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Mindfulness Meditation Is Used To Prevent And Treat PTSD

12:05 PM, May 29, 2012   |    comments
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MCLEAN, Va. (WUSA) -- The U.S. Military is using new techniques to help reduce PTSD and increase soldier resiliency.  Experts with the Mind-Fitness Training Institute (MFTI) in Alexandria are training soldiers and civilian emergency responders in mindfulness meditation.  Military officials are working with this non-profit organization, offering 8-week courses that teach mindfulness and resilience skills.

Elizabeth Stanley, Ph.D., the founder of MFTI, used meditation exercises to conduct studies with military personnel. They found that regular practice of mindfulness meditation is linked to a decrease in stress and slows the development of functional impairments in high stress situations.

Dr. Gary Kaplan, founder and director of the Kaplan Center for Integrative Medicine in McLean has practiced mindfulness meditation for years and sees positive results in his patients.

Dr. Kaplan says, "Meditation in general is about being present in the moment in a non-judgemental way.  That seems like not a tough thing to do but the fact of the matter is we spend a huge amount of time time-traveling, we spend a huge amount of time in our past about regrets and depression, and we spend a huge amount of time in the future.  Issues about anxiety disorders and things that we either have no control over or things that have never happened yet."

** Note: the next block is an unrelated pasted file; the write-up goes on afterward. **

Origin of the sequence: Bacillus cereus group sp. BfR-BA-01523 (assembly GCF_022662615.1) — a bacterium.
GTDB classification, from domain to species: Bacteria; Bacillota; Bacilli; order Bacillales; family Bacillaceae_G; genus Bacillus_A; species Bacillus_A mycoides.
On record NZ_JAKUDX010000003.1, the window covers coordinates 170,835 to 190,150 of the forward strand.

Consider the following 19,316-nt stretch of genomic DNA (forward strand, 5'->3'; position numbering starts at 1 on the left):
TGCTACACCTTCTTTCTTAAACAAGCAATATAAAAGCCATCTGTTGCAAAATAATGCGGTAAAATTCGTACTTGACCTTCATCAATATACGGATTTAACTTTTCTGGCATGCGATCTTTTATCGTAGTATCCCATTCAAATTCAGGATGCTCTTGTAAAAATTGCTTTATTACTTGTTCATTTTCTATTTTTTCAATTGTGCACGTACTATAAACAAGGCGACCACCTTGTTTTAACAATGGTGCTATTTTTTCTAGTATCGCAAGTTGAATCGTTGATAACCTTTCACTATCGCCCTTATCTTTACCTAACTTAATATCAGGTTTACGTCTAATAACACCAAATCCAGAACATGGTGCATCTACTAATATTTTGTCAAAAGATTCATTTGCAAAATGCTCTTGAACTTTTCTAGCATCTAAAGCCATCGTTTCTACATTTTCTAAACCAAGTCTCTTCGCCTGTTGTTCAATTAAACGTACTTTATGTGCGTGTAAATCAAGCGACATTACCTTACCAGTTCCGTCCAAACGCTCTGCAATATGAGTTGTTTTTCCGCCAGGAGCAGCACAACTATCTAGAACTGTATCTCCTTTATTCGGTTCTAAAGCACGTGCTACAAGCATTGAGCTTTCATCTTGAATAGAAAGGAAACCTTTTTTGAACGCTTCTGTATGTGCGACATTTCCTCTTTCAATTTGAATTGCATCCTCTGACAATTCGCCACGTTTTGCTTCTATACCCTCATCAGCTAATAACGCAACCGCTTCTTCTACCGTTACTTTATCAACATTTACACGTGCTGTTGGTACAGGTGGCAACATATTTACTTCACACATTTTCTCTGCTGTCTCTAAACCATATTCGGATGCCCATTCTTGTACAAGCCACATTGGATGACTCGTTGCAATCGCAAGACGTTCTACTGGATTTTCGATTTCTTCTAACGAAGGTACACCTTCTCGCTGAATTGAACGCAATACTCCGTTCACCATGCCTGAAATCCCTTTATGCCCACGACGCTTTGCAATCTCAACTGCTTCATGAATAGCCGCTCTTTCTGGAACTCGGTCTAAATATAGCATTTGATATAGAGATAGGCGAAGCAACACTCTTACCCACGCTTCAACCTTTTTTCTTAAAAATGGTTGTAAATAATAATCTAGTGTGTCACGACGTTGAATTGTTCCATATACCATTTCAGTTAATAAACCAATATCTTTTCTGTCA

Dr. Kaplan says those suffering from PTSD never fully dealt with past issues and those traumatic experiences come back to haunt them.

"There's a couple of specific characteristics that we see in people with post-traumatic stress syndrome.  One of the characteristics we see is avoidance behavior, they attempt to avoid any situation that may remind them of the event or even thoughts about the event," explains Dr. Kaplan.

Others include emotional numbing, trouble sleeping, higher irritability and hyper-arousal.

Dr. Kaplan says, "They'll have situations where they hyperreact to things, so hearing the backfire of a car in McLean, Virginia gets reacted to as if there's been an explosion of an IED in the battlefield."

Retired U.S. Navy Commander Peter Griffiths hopes these techniques can help today's soldiers reach deep inside themselves to heal and strengthen their mental healthiness.  He used holistic techniques along with his medical treatments to banish the emotional stress that contributed to his physical pain.

Navy Cdr. Griffiths (ret.) says, "When you can get under the surface, spend some time hearing your inner voice and just take a couple of moments just to be under that surface just to see what's bubbling under that surface."

PTSD is not just limited to soldiers.  Six percent of the civilian population suffers from the syndrome, mostly from car accidents.

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